Flower Sketch – The Last of the Nasturtiums

Flower Nasturtiums blue painting art

Nasturtiums – sketchbook painting, mixed media

These nasturtium flowers looked so full of colour – a reminder of summer, so I just had to draw them. The vase is one of my favourites, too – I love the shape and how the black contrasts with the vibrant colours. Nasturtium flowers have such interesting shapes, with the petals and inner sections, and that little spike where the flower meets the stem.

This little sketchbook painting grew organically (pardon the pun!). I started with a drawing in black liner pen, and then used some brush pens (these from WH Smith – they’re very good) to put the colour on. Some of the shades weren’t right for the vase, so I use some watersoluble pencils as well. Then I noticed there was some empty space on the right of the page. So I filled that by drawing a black frame round that space and the main picture, and drew a kind of frieze showing stylised nasturtium flowers – I like the way it’s (slightly) reminiscent of Japanese art. The background was still white, so I put on turquoise watercolour paint last of all for that – it really made it zing! The background colour can make all the difference, but it takes a bit of bravery to risk ruining it at the last. I’m pleased it worked this time 🙂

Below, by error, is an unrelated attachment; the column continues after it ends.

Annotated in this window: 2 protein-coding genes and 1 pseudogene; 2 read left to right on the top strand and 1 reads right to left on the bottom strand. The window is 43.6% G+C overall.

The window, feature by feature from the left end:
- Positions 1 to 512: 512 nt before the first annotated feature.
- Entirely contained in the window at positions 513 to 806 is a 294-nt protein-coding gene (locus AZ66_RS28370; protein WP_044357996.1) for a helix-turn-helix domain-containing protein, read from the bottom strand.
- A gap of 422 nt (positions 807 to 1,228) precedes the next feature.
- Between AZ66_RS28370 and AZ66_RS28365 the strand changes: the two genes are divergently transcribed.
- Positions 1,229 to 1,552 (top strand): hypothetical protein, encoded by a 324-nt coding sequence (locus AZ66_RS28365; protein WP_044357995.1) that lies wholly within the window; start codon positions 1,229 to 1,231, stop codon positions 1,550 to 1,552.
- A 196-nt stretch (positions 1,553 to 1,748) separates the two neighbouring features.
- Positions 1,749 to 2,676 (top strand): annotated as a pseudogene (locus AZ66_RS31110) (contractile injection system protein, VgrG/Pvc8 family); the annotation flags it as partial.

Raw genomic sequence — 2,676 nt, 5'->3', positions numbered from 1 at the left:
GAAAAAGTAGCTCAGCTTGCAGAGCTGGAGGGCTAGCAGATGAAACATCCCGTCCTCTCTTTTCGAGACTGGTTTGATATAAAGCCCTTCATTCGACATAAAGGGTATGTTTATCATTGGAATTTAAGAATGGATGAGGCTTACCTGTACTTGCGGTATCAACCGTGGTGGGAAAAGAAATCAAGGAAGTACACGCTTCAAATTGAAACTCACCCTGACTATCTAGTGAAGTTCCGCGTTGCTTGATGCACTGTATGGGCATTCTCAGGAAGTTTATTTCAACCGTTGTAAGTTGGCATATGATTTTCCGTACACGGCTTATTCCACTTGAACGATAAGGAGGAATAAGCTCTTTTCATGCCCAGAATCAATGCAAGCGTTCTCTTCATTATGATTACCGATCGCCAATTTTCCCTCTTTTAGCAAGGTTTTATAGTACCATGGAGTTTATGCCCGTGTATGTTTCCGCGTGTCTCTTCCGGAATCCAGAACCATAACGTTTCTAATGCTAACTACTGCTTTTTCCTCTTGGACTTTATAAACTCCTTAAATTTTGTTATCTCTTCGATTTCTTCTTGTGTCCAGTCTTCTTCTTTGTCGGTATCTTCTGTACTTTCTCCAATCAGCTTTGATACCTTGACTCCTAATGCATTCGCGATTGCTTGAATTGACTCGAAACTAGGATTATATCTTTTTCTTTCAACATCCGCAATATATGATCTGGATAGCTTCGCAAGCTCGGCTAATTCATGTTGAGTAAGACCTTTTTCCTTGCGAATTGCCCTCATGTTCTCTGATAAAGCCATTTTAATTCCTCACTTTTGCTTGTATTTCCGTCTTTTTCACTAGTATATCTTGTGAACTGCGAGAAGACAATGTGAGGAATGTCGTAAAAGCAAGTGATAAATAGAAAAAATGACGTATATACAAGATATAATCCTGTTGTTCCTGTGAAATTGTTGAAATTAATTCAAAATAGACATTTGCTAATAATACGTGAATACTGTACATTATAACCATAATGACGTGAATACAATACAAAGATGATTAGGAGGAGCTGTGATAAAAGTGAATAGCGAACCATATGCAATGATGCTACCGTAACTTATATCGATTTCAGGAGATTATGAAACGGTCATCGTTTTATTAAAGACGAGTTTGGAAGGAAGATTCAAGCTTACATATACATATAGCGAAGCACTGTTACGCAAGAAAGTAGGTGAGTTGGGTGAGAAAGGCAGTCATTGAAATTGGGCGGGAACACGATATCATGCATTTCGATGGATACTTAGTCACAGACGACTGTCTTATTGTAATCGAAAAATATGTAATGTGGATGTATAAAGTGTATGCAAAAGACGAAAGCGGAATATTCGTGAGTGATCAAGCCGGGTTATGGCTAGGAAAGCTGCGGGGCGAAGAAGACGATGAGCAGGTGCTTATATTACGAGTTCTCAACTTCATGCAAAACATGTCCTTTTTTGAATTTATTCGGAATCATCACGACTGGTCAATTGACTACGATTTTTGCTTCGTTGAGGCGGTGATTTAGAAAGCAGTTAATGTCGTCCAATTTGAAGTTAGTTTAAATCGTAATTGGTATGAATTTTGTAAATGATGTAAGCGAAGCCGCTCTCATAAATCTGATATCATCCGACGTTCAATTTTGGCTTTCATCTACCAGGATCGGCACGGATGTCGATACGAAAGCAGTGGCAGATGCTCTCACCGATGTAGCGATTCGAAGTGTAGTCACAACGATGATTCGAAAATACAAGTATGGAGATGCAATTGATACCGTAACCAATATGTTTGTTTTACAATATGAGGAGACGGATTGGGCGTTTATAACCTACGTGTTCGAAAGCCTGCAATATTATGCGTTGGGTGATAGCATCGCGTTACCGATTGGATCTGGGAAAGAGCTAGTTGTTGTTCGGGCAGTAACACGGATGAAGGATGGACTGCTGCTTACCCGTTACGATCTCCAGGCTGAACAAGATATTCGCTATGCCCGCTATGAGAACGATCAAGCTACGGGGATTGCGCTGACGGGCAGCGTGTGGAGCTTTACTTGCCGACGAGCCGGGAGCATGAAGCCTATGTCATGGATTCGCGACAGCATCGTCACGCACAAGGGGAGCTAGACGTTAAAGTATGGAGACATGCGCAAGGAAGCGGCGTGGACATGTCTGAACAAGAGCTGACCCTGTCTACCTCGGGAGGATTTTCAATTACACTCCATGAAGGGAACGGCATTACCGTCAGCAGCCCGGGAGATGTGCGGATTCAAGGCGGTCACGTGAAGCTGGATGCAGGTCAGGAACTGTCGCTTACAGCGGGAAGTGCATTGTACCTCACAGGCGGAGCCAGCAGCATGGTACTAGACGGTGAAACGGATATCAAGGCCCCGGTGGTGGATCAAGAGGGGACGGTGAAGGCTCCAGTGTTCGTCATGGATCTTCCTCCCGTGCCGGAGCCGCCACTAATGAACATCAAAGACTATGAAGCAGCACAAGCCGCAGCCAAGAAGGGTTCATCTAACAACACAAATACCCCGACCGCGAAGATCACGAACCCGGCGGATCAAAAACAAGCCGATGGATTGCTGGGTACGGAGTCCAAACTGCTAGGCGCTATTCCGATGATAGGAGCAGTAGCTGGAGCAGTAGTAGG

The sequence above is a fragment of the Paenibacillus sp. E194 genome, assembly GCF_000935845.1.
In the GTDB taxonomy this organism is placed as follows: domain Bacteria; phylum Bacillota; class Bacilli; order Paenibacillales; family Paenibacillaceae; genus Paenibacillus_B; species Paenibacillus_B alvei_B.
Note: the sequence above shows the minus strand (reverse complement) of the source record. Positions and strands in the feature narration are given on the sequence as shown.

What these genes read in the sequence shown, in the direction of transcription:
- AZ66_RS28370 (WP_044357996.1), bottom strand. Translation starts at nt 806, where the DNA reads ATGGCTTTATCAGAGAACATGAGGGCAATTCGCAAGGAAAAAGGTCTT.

Thanks for looking, and hope your weekend is good.

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Exhibition Paintings

Cornish landscape paintings Wellington Hotel Boscastle exhibition

Didn’t have time to post these before putting up my exhibition, and I’ve been very busy ever since. So – now – here are some of my paintings in their beautiful new frames, now hanging in splendour in the lovely Wellington Hotel in Boscastle.

I’ve previously had only white frames, but am moving towards having different colours. I think the frames above work well, though the fact that there are different frames does make hanging an exhibition a little more difficult, in that there’s one more thing to consider.  But I guess it’s not so different from a group show, where there tends to be a mix of frames and treatments. I wonder if it matters to the person buying the painting?